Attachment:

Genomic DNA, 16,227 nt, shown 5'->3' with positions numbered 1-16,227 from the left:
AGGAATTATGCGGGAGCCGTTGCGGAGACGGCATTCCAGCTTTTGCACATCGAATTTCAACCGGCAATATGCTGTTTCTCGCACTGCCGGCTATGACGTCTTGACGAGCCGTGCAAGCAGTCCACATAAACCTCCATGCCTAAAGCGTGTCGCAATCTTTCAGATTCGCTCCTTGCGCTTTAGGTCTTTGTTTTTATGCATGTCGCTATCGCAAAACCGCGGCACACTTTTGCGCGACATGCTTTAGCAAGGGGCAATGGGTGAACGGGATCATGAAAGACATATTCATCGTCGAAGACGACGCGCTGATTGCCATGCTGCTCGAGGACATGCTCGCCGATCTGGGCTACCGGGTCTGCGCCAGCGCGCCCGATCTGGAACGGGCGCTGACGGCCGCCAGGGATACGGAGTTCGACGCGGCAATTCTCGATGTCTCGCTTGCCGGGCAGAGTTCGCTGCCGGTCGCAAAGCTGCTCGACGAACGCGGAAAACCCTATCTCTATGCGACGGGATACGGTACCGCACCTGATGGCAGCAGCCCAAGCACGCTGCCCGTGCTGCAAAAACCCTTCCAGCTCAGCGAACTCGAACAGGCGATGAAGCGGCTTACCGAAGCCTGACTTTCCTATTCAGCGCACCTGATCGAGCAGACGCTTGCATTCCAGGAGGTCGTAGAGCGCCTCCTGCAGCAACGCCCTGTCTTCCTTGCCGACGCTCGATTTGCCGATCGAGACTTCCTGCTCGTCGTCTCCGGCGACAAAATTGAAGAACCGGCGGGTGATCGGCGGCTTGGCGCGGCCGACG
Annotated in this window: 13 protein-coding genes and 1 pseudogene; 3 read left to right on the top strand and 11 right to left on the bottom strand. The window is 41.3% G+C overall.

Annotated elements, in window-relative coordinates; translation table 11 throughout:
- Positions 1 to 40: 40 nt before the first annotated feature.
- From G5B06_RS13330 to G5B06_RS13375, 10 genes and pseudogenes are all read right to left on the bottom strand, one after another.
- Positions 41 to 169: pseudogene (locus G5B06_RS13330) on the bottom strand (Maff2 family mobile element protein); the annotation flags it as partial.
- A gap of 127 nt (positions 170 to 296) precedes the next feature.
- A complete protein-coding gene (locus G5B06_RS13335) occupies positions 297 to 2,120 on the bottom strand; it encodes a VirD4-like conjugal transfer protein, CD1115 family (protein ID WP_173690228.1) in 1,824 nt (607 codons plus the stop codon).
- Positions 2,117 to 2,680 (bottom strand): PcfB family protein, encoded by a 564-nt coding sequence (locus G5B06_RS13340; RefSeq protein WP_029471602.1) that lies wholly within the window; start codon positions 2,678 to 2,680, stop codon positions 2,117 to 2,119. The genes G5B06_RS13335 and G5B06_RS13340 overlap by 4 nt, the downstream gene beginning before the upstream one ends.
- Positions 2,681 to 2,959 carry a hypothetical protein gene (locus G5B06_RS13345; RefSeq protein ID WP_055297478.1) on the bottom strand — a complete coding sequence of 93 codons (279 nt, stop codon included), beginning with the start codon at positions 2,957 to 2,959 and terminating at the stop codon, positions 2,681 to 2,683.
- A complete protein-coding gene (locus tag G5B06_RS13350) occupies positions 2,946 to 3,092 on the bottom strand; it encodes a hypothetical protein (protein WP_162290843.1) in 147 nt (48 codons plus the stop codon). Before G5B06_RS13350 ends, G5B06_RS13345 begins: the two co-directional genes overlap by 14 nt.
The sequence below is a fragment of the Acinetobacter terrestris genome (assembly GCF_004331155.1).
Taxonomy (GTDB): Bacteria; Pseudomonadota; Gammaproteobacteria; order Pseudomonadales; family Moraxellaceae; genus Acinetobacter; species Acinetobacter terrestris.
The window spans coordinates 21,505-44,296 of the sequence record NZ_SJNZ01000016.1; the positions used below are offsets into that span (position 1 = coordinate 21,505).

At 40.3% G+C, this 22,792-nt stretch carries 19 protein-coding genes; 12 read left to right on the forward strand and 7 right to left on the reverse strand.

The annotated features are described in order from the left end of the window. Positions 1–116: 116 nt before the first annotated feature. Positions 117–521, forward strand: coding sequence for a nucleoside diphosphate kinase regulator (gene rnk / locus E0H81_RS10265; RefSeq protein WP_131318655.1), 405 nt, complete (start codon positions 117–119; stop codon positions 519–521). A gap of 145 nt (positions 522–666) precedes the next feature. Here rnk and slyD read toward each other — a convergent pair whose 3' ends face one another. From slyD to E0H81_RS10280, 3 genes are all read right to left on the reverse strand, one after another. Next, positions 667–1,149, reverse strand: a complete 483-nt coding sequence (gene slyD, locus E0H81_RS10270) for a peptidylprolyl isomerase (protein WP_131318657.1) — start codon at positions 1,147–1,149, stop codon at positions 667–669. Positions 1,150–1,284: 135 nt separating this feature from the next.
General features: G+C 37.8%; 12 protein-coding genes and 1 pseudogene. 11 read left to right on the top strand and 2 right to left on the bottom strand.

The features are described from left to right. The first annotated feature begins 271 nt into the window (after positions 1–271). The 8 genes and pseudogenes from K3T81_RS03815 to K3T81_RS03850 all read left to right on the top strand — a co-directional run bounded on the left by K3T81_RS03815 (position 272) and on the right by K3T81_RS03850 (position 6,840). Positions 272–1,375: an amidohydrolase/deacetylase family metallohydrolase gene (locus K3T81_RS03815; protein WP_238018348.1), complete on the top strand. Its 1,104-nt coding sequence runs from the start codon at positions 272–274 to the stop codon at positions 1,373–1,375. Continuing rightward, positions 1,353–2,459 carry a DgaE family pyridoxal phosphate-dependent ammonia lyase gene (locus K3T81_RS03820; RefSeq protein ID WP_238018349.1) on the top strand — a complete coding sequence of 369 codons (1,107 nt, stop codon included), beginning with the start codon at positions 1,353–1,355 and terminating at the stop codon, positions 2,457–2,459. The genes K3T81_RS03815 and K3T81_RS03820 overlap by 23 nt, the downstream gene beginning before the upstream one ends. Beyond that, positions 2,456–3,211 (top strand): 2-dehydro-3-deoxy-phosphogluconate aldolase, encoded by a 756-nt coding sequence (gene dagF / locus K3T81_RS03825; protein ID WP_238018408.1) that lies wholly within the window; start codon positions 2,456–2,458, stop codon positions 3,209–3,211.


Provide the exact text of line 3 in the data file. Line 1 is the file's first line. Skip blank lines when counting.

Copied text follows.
Annotated in this window: 13 protein-coding genes and 1 pseudogene; 3 read left to right on the top strand and 11 right to left on the bottom strand. The window is 41.3% G+C overall.